Re: RARA-AVIS: Canadian Noir

From: Kerry J. Schooley (
Date: 14 Apr 2007

At 10:32 PM 12/04/2007, you wrote:

>One of the main things that bothers me is that we have a lot of presses here
>propped up by government grant money. I appreciate the fact that, were it
>not for these grants, these publishers wouldn¹t be in business. And I
>accept that as a reality, but it means they do not need to concern
>themselves with marketability and sales.

Selections and decisions about grant applications are usually made by panels of artists, which makes for a lot of kafkaesk arts politics. You think intrigue on RARA can sometimes be intense...

There's also often a sense that focus shifts to please the government of the day, however slightly, and governments often express policies toward the arts that they believe reflects the eminently sensible views of the folks who put them in office, so the marketplace gets in there somehow, in the end. The nice thing about this process is no one actually has to actually read the book, or view the art, to know whether it's any good or not.

> In my wildest quirk outside of my
>usual reading I actually really enjoy H. Mel Malton¹s Polly Deacon series,
>but publishers like Rendezvous depress me. They would have us think the
>cops are all stereotypical donut-eating, bumbling idiots who can¹t connect
>two dots, and thank goodness the realtors and puppet makers are out there
>solving murders.

I suspect the folks at Rendezvous felt they were taking a pretty big risk at the time they started up. The only other line I can think of devoted to Canuck crime is Castle Street over at Dundurn Press. Ours is a small market and the existence of publishers, even the once dominant M&S, is precarious. Raincoast's recent success was largely gained by having secured rights to sell the Harry Potter series here, not from the sudden popularity of any of the Canadian authors. We've still a somewhat colonial attitude to culture, so I don't begrudge anyone writing or publishing what they think will succeed. And some Rendezvous authors have written darker stuff which we published in the Canuck Noir anthologies. Even got a nice little noir from Eric Wright (now with Dundurn) at the start.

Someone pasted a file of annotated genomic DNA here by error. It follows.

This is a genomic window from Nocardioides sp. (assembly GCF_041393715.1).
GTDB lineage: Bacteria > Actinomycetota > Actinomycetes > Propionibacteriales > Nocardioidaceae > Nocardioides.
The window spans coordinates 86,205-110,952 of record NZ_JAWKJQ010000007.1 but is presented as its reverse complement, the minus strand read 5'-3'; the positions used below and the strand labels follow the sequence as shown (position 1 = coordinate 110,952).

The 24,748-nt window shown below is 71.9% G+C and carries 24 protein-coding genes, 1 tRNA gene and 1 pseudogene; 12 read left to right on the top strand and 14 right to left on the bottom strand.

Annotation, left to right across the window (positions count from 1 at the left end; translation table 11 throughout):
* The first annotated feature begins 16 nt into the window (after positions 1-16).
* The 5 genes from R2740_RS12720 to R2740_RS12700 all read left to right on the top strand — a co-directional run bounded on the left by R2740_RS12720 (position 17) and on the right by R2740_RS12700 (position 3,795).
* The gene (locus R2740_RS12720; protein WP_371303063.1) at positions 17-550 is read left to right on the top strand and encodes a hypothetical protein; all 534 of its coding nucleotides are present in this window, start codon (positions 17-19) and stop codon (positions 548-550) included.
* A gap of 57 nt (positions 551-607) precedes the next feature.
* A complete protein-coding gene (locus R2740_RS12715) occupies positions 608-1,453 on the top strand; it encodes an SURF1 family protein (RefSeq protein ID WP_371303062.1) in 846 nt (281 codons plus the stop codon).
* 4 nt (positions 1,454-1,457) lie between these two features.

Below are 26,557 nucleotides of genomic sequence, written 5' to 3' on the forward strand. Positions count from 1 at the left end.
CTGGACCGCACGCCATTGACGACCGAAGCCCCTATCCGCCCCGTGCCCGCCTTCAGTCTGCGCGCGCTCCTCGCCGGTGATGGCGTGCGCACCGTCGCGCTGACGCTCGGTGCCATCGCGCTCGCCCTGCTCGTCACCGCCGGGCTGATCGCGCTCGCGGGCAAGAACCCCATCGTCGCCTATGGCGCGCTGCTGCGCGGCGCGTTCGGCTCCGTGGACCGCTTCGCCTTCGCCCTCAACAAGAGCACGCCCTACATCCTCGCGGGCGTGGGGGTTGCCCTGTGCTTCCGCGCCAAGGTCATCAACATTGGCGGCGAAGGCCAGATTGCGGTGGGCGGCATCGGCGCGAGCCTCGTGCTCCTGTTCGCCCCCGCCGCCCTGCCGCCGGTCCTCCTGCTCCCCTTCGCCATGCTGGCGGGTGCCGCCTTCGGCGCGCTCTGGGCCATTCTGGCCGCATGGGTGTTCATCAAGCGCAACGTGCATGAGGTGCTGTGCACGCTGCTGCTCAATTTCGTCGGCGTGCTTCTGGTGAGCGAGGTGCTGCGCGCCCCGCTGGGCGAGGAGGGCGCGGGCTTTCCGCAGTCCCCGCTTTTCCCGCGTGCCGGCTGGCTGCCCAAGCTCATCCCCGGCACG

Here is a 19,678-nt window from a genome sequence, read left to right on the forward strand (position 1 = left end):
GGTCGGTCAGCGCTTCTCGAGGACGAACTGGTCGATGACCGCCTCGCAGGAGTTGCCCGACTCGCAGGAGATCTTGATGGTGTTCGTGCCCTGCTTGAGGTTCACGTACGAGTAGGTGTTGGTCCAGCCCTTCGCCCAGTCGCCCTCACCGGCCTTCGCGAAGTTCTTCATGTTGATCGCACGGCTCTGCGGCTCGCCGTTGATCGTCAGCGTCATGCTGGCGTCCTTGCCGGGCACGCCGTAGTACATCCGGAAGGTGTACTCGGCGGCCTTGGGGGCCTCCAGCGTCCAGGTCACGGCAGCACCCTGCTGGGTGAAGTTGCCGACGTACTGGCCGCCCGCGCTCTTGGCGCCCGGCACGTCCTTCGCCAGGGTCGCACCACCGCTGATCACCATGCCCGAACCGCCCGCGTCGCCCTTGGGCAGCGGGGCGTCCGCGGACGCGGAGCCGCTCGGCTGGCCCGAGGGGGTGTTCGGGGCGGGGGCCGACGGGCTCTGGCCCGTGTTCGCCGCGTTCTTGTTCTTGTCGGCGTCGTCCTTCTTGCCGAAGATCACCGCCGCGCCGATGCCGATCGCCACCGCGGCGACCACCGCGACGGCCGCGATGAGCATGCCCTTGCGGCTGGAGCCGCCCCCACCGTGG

>The reality is that authors such as Giles Blunt have demonstrated that the
>setting can sell to readers if the writing is strong.
>Margaret Laurence was about as bleak as it gets. Toss in a crime and I
>could write books set in Canada... I¹d just have to call it literature.

Not that it was all that easy for Margaret. And if it ever got easier, it was because Hollywood made Rachel, Rachel, based on her Stone Angel. The talent was always there, the work strong, but she had to be validated by the dominant culture before becoming acceptable here. Even then, I seem to recall that she was not very welcome back in the small Manitoba town where she grew up. And there was a push to ban her books in the Ontario school district where she spent the the last decades of her life.

Again, this is all magnified by Canada being a relatively small market- one tenth the size of the US, but I think this also feeds into what Willow is saying about self-perception (we're too nice and polite to murder anyone) becoming a difficult to overcome reality (we're too boring to host noir fiction.)

Would you describe Giles Blunt's fiction, definitely good stuff, as noir?

Best, Kerry

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